This book examines the psychosocial experiences of foreign workers from Africa and its diaspora in China, within the context of international socio-economic forces. By exploring employment-based migration from a psychoanalytic perspective, this volume investigates the utility of adaptive ambivalence and the challenges that migrant workers face around issues of self-development, agency, and identity. Through a careful analysis of interviews with Africana people, the author demonstrates that the capacity to be reflective and resilient alongside having a strong and diversified support network are crucial for the psychological well-being of those living and working in unfamiliar geographic and cultural conditions.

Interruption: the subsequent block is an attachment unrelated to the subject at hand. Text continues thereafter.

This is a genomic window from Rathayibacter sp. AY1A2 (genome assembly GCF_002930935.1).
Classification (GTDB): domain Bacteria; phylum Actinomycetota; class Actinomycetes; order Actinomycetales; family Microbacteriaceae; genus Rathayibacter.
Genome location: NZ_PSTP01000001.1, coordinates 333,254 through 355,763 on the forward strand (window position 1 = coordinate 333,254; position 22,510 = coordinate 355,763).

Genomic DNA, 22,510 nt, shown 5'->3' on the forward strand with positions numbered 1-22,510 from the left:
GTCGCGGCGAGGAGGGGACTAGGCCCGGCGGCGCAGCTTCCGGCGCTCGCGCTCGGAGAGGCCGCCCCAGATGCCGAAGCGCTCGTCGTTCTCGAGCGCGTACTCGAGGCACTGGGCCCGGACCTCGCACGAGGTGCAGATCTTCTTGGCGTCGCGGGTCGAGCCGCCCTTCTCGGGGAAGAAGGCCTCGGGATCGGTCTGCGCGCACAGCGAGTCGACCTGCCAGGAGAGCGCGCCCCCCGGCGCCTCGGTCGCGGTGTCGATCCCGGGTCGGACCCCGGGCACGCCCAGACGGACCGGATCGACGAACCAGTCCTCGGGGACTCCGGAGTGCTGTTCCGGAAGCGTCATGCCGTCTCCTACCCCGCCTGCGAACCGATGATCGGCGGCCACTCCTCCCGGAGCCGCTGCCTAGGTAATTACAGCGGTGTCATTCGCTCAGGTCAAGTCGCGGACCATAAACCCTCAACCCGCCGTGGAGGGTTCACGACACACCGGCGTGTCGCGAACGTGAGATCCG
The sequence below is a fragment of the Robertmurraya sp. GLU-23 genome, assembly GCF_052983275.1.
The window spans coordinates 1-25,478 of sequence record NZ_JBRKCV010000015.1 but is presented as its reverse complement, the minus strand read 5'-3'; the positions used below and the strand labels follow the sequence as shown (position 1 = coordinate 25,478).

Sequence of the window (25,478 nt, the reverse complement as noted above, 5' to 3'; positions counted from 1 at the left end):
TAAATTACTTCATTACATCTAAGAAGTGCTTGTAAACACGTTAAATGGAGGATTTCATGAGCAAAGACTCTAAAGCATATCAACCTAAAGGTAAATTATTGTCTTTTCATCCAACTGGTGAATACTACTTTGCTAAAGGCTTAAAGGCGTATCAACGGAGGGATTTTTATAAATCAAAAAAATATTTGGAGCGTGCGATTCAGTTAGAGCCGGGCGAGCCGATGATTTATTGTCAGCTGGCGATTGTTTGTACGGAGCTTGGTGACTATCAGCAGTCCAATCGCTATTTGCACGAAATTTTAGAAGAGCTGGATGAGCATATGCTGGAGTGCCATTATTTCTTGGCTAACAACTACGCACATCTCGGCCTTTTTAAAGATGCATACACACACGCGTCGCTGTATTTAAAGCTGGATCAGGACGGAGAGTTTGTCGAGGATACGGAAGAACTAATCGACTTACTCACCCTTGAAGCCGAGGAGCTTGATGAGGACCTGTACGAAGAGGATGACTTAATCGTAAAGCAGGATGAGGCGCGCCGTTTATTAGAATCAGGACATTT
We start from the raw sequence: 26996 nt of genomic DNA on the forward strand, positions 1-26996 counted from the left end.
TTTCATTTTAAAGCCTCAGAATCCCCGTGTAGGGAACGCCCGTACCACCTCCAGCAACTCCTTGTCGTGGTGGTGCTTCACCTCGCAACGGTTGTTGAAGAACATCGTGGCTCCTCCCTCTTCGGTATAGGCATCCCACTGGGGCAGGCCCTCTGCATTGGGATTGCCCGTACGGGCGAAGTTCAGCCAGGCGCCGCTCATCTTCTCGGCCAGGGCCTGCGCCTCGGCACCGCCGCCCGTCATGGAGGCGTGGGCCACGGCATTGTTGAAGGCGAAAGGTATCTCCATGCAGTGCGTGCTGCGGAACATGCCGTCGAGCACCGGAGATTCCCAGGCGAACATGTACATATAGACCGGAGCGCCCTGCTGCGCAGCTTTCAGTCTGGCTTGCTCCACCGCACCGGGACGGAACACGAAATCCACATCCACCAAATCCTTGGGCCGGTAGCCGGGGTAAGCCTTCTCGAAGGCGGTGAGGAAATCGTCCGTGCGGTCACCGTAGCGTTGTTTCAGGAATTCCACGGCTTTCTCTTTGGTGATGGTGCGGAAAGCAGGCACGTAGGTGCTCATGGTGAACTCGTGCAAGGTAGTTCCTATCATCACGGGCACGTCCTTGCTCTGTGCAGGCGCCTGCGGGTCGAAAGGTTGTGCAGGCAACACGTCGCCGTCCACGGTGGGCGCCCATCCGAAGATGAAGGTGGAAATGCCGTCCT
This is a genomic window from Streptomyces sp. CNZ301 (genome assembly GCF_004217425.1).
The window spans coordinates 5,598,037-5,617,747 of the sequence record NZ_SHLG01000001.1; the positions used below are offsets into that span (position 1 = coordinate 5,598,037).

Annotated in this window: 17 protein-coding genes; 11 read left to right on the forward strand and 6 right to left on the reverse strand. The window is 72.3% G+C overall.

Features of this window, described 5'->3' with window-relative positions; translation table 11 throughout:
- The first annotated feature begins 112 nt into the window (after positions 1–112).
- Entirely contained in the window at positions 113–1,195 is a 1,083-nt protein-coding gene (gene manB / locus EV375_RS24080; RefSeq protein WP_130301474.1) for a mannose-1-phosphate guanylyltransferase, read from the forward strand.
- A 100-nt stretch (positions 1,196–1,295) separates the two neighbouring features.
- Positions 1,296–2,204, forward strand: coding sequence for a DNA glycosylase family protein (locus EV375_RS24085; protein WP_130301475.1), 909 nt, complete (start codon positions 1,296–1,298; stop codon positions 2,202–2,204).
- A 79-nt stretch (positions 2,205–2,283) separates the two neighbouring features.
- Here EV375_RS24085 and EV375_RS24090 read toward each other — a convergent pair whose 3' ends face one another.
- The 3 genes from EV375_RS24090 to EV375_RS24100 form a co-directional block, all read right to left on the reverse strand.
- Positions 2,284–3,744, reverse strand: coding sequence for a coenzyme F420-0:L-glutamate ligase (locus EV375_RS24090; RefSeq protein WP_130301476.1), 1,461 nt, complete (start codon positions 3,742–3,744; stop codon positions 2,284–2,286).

chapter 1|17 pages


chapter 2|30 pages

Self in the World

chapter 3|28 pages

Adaptive Ambivalence

chapter 4|25 pages

Modernity and Migration

chapter 5|31 pages

Race and Ethnicity

chapter 6|36 pages

Contemporary Blackness in China

Psychosocial Perspectives, Aspirations, and Constraints

chapter 7|21 pages

Africana Persons and Self-Making in China